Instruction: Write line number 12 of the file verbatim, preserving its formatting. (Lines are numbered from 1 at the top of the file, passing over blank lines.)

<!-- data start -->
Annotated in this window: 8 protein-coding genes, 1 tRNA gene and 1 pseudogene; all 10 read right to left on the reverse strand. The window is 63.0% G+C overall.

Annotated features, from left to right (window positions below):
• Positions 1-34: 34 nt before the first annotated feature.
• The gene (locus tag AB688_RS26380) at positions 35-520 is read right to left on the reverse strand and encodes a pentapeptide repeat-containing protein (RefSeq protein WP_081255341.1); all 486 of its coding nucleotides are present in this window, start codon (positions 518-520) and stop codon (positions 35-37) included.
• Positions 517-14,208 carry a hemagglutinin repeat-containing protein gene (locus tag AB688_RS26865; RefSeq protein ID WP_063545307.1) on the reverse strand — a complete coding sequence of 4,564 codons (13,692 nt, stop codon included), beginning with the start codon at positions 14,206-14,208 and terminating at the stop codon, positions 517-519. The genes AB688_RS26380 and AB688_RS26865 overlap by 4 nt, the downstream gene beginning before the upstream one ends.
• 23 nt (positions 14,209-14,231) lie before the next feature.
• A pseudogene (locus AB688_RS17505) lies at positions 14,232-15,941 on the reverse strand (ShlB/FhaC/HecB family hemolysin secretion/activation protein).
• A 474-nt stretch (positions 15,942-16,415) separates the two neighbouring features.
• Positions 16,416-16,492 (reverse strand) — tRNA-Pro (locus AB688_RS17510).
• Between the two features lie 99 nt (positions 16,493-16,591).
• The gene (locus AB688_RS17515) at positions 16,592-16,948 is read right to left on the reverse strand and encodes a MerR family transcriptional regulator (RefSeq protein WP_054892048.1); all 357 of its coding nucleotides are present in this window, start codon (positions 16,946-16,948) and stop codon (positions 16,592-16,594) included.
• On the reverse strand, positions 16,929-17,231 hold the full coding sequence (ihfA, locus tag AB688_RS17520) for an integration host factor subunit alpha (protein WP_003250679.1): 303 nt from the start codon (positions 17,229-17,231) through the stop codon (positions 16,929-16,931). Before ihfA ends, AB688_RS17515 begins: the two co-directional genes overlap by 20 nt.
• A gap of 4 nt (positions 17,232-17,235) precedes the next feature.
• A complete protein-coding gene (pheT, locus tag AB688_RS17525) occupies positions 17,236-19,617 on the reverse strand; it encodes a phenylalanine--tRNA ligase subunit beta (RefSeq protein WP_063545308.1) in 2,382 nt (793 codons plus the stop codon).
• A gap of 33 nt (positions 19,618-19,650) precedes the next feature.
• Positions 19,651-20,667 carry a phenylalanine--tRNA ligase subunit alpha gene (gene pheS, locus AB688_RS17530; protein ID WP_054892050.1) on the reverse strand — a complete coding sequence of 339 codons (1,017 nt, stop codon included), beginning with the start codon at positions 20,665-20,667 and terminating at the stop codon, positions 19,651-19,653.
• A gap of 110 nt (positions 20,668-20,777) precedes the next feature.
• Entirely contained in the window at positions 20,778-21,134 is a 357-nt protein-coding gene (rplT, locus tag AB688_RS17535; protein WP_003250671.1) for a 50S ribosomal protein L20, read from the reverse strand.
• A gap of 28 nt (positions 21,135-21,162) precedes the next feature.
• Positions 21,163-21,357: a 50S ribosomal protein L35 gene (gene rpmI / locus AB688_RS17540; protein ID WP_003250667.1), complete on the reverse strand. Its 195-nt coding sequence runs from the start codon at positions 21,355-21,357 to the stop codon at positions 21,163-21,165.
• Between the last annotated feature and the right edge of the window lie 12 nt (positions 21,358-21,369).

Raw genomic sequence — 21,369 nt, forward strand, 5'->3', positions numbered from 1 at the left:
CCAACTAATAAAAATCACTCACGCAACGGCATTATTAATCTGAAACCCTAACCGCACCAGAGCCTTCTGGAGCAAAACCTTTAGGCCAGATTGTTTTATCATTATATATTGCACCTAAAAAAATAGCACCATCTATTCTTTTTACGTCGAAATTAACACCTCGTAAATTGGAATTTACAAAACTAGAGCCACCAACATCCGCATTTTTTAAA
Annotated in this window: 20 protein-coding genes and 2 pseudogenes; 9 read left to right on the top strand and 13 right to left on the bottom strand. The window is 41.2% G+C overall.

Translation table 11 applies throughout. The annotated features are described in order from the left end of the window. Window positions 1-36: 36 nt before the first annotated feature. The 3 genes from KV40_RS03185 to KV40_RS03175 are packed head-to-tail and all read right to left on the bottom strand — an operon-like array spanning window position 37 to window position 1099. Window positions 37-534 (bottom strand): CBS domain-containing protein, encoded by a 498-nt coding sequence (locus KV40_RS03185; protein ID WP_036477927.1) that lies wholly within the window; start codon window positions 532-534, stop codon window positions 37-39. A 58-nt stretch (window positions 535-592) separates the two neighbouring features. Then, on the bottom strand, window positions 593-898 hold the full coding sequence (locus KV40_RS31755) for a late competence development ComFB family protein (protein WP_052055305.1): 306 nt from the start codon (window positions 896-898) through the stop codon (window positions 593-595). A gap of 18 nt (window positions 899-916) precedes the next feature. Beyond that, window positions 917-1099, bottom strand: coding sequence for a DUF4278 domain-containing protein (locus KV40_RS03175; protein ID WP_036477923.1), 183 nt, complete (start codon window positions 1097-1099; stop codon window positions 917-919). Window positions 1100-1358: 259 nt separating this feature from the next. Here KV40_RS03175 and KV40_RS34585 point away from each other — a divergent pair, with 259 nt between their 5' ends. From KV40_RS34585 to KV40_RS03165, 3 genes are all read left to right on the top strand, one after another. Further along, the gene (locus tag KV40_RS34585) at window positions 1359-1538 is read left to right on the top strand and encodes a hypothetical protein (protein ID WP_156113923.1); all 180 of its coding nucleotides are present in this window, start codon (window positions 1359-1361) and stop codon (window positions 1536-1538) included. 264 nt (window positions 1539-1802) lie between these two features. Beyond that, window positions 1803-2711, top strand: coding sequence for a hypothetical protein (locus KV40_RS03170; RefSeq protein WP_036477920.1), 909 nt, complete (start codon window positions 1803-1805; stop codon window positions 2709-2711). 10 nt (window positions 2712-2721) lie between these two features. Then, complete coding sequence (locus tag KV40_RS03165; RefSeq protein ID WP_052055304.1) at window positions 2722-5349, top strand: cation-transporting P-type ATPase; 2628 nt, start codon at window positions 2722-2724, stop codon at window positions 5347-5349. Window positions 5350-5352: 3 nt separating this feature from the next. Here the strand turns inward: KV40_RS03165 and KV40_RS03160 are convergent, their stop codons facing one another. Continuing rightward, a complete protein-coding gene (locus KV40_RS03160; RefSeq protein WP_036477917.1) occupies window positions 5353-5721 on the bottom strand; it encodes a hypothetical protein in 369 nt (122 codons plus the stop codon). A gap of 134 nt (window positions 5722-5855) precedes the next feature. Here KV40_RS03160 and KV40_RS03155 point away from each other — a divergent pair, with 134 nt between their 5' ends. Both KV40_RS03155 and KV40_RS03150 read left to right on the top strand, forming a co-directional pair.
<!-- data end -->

• On the reverse strand, positions 16,929-17,231 hold the full coding sequence (ihfA, locus tag AB688_RS17520) for an integration host factor subunit alpha (protein WP_003250679.1): 303 nt from the start codon (positions 17,229-17,231) through the stop codon (positions 16,929-16,931). Before ihfA ends, AB688_RS17515 begins: the two co-directional genes overlap by 20 nt.